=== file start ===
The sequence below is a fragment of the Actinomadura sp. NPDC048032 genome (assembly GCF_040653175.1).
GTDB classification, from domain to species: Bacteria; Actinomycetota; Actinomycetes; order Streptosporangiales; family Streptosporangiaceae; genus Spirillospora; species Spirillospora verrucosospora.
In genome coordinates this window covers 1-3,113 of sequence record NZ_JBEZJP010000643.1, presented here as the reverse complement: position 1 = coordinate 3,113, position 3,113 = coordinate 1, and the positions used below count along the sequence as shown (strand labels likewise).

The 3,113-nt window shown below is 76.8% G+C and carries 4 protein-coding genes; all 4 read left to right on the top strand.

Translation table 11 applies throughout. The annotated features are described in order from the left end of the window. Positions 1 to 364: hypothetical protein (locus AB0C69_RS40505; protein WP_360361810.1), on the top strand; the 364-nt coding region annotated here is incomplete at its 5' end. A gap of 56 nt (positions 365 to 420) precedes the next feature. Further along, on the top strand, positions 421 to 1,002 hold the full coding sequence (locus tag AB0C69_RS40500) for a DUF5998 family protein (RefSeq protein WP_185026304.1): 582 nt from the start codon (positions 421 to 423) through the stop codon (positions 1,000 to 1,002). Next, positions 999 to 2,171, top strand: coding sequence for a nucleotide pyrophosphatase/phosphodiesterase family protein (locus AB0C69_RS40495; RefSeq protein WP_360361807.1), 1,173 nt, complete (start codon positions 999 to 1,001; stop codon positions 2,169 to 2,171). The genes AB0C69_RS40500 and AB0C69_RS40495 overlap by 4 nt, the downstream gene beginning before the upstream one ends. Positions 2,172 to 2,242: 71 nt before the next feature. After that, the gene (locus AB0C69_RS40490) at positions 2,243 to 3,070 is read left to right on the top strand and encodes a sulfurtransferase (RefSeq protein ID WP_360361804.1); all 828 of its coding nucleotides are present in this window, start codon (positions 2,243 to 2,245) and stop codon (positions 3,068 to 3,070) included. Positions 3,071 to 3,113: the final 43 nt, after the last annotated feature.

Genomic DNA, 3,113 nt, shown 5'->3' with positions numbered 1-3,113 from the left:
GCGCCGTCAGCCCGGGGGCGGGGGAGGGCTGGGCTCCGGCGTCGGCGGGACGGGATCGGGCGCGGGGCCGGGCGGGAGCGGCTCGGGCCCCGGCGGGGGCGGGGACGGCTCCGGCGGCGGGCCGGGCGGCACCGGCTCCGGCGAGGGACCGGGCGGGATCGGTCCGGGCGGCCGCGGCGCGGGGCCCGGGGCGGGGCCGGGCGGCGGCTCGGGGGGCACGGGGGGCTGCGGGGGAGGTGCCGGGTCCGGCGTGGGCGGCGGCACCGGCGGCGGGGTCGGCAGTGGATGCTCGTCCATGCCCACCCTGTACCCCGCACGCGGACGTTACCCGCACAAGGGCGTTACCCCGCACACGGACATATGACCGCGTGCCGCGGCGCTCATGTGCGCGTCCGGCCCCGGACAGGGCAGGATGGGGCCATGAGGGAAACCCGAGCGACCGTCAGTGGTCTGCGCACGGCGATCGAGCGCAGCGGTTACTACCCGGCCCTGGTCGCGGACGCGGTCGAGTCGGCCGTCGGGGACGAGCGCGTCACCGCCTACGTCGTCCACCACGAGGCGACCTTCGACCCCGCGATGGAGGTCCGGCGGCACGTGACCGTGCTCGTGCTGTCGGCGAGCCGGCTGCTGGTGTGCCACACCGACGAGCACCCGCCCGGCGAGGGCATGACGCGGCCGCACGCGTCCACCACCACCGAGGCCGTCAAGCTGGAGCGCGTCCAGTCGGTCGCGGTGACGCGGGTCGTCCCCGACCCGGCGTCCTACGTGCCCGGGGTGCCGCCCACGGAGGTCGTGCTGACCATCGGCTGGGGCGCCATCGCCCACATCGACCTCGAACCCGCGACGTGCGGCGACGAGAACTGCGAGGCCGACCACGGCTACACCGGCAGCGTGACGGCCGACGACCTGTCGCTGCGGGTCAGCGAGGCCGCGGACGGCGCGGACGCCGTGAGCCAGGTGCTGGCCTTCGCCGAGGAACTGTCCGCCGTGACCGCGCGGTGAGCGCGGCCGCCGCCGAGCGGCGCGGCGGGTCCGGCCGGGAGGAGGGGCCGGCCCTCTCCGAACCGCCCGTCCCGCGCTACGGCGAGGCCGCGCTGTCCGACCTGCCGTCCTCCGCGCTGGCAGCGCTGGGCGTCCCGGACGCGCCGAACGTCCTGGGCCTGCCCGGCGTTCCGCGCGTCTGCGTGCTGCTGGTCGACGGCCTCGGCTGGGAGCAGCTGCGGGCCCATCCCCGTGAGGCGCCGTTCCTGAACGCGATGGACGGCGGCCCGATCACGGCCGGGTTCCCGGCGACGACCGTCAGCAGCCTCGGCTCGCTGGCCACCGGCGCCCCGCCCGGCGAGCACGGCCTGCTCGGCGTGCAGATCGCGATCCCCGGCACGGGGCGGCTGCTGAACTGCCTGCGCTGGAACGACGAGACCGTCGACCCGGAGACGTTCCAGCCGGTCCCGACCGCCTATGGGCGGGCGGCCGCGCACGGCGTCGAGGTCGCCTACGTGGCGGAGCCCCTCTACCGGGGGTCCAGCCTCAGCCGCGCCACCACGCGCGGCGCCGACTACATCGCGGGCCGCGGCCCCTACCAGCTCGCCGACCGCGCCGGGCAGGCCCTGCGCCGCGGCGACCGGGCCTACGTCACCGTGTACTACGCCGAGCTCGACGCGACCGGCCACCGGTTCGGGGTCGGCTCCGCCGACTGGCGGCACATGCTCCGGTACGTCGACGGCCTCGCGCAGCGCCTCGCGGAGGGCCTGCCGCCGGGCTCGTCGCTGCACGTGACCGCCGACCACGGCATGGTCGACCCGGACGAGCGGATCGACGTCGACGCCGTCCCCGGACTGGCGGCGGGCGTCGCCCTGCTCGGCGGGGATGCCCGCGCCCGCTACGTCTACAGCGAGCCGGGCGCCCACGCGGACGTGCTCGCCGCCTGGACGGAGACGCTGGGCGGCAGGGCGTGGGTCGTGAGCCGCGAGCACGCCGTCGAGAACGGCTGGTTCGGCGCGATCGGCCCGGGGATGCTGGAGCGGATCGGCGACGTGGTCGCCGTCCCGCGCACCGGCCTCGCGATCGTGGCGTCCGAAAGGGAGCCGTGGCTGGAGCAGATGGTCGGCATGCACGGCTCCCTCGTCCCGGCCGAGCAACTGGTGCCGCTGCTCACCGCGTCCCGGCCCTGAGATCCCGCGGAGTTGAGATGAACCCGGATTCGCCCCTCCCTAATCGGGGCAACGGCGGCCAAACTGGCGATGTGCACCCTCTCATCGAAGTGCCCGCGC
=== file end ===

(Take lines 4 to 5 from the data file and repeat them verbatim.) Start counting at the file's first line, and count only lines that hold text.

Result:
The 3,113-nt window shown below is 76.8% G+C and carries 4 protein-coding genes; all 4 read left to right on the top strand.

Translation table 11 applies throughout. The annotated features are described in order from the left end of the window. Positions 1 to 364: hypothetical protein (locus AB0C69_RS40505; protein WP_360361810.1), on the top strand; the 364-nt coding region annotated here is incomplete at its 5' end. A gap of 56 nt (positions 365 to 420) precedes the next feature. Further along, on the top strand, positions 421 to 1,002 hold the full coding sequence (locus tag AB0C69_RS40500) for a DUF5998 family protein (RefSeq protein WP_185026304.1): 582 nt from the start codon (positions 421 to 423) through the stop codon (positions 1,000 to 1,002). Next, positions 999 to 2,171, top strand: coding sequence for a nucleotide pyrophosphatase/phosphodiesterase family protein (locus AB0C69_RS40495; RefSeq protein WP_360361807.1), 1,173 nt, complete (start codon positions 999 to 1,001; stop codon positions 2,169 to 2,171). The genes AB0C69_RS40500 and AB0C69_RS40495 overlap by 4 nt, the downstream gene beginning before the upstream one ends. Positions 2,172 to 2,242: 71 nt before the next feature. After that, the gene (locus AB0C69_RS40490) at positions 2,243 to 3,070 is read left to right on the top strand and encodes a sulfurtransferase (RefSeq protein ID WP_360361804.1); all 828 of its coding nucleotides are present in this window, start codon (positions 2,243 to 2,245) and stop codon (positions 3,068 to 3,070) included. Positions 3,071 to 3,113: the final 43 nt, after the last annotated feature.